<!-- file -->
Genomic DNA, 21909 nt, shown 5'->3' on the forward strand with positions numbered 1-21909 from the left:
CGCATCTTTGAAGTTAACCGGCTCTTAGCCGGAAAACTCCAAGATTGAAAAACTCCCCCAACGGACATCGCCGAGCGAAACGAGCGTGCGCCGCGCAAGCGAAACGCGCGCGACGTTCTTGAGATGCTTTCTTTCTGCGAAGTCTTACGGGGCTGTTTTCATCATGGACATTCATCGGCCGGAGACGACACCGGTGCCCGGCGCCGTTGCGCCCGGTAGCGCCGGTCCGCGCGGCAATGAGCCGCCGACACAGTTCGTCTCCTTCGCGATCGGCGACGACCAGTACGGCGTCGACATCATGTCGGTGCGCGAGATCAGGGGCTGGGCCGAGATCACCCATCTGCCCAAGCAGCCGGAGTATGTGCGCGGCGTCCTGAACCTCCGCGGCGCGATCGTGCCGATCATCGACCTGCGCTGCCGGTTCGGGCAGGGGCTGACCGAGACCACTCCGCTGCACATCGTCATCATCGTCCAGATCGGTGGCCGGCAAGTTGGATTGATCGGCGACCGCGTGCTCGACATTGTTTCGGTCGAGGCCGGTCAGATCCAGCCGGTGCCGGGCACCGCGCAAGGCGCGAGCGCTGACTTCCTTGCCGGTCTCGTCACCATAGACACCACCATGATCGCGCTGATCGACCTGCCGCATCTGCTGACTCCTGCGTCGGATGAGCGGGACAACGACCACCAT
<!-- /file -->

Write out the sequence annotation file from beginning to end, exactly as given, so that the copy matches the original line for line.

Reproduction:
Genomic DNA, 21909 nt, shown 5'->3' on the forward strand with positions numbered 1-21909 from the left:
CGCATCTTTGAAGTTAACCGGCTCTTAGCCGGAAAACTCCAAGATTGAAAAACTCCCCCAACGGACATCGCCGAGCGAAACGAGCGTGCGCCGCGCAAGCGAAACGCGCGCGACGTTCTTGAGATGCTTTCTTTCTGCGAAGTCTTACGGGGCTGTTTTCATCATGGACATTCATCGGCCGGAGACGACACCGGTGCCCGGCGCCGTTGCGCCCGGTAGCGCCGGTCCGCGCGGCAATGAGCCGCCGACACAGTTCGTCTCCTTCGCGATCGGCGACGACCAGTACGGCGTCGACATCATGTCGGTGCGCGAGATCAGGGGCTGGGCCGAGATCACCCATCTGCCCAAGCAGCCGGAGTATGTGCGCGGCGTCCTGAACCTCCGCGGCGCGATCGTGCCGATCATCGACCTGCGCTGCCGGTTCGGGCAGGGGCTGACCGAGACCACTCCGCTGCACATCGTCATCATCGTCCAGATCGGTGGCCGGCAAGTTGGATTGATCGGCGACCGCGTGCTCGACATTGTTTCGGTCGAGGCCGGTCAGATCCAGCCGGTGCCGGGCACCGCGCAAGGCGCGAGCGCTGACTTCCTTGCCGGTCTCGTCACCATAGACACCACCATGATCGCGCTGATCGACCTGCCGCATCTGCTGACTCCTGCGTCGGATGAGCGGGACAACGACCACCAT